“Both the exchange of skills and the matching of partners are based on the assumption that education for all means education by all,” Ivan Illich writes in the opening chapter of Deschooling Society.
I’m re-reading Illich as both a reminder and challenge to what I believe. This go round, I’m struck more than ever by Illich’s prescient imagining of a type of protean meetup system for the education of those interested.
The most radical alternative to school would be a network or service which gave each man the same opportunity to share his current concern with others motivated by the same concern…Each man, at any given moment and at a minimum price, could identify himself to a computer with his address and telephone number, indicating the book, article, film, or recording on which he seeks a partner for discussion. Within days he could receive by mail the list of others who recently had taken the same initiative. This list would enable him by telephone to arrange for a meeting with persons who initially would be known exclusively by the fact that they requested a dialogue about the same subject.
Illich goes on to explain these two individuals would know one another by the agreed upon texts resting next to the other’s coffee cups, and conversation would commence.
He argues that these types of meetings aren’t the domain of school, that they work against the bureaucracies of schools. I disagree. There’s room in any school with any sort of bulletin board (online or on-the-wall) to build a similar system.
Think of it as a bastardization of the much-touted 20 percent time from google. Instead of building an idea, students in school would have 20 percent of their time to explore an idea about which they are curious.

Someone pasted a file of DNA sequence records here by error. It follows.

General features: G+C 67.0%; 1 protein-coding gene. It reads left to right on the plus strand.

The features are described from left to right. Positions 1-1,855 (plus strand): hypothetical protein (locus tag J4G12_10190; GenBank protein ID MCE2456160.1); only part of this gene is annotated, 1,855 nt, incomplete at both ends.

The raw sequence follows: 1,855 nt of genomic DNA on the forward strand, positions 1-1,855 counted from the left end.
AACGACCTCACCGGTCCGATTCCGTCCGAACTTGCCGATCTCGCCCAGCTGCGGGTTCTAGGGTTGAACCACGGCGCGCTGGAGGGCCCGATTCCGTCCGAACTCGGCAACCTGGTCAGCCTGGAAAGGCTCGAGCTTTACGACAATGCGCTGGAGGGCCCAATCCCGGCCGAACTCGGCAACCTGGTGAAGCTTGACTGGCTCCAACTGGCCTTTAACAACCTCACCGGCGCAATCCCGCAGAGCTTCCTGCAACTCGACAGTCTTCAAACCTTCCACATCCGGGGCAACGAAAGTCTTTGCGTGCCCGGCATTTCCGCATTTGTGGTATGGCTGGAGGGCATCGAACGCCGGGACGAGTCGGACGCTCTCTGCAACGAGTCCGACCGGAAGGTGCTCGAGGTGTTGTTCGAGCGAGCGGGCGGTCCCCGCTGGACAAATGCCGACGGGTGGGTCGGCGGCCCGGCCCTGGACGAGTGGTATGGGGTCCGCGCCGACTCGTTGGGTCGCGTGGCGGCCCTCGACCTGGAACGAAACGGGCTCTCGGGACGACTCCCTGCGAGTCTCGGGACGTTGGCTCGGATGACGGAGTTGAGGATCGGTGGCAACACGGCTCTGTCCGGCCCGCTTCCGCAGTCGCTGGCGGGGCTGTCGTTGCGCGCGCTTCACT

Sign up anonymously with the texts (defined broadly) you’re interested in, and check back for some sort of “like,” “favorite,” or “+1” of your posting. Then, set up a place in the school or nearby to meet and follow Illich’s instructions. The whole deal, up to the point of meeting would be anonymous, filtering out cliques and other stratafications.
When the study was done or a participant decided she’d gotten what she wanted from the interactions, the student could post again or respond to another’s post. The cycle would continue.
The key for me is the focus on questions and curiosity. The interactions are driven by participants’ wonderings. As Illich points out, the most an instructor can do is help “the pupil formulate his puzzlement.”
With the exception of a few pockets of open school and some progressive home school networks, most students find themselves participating in schooling that is antithetical to Illich’s ideal.
Instituting this type of system, for even a portion of the week, could open our understanding of students’ answers to an oft-overlooked question, “What are you curious about?”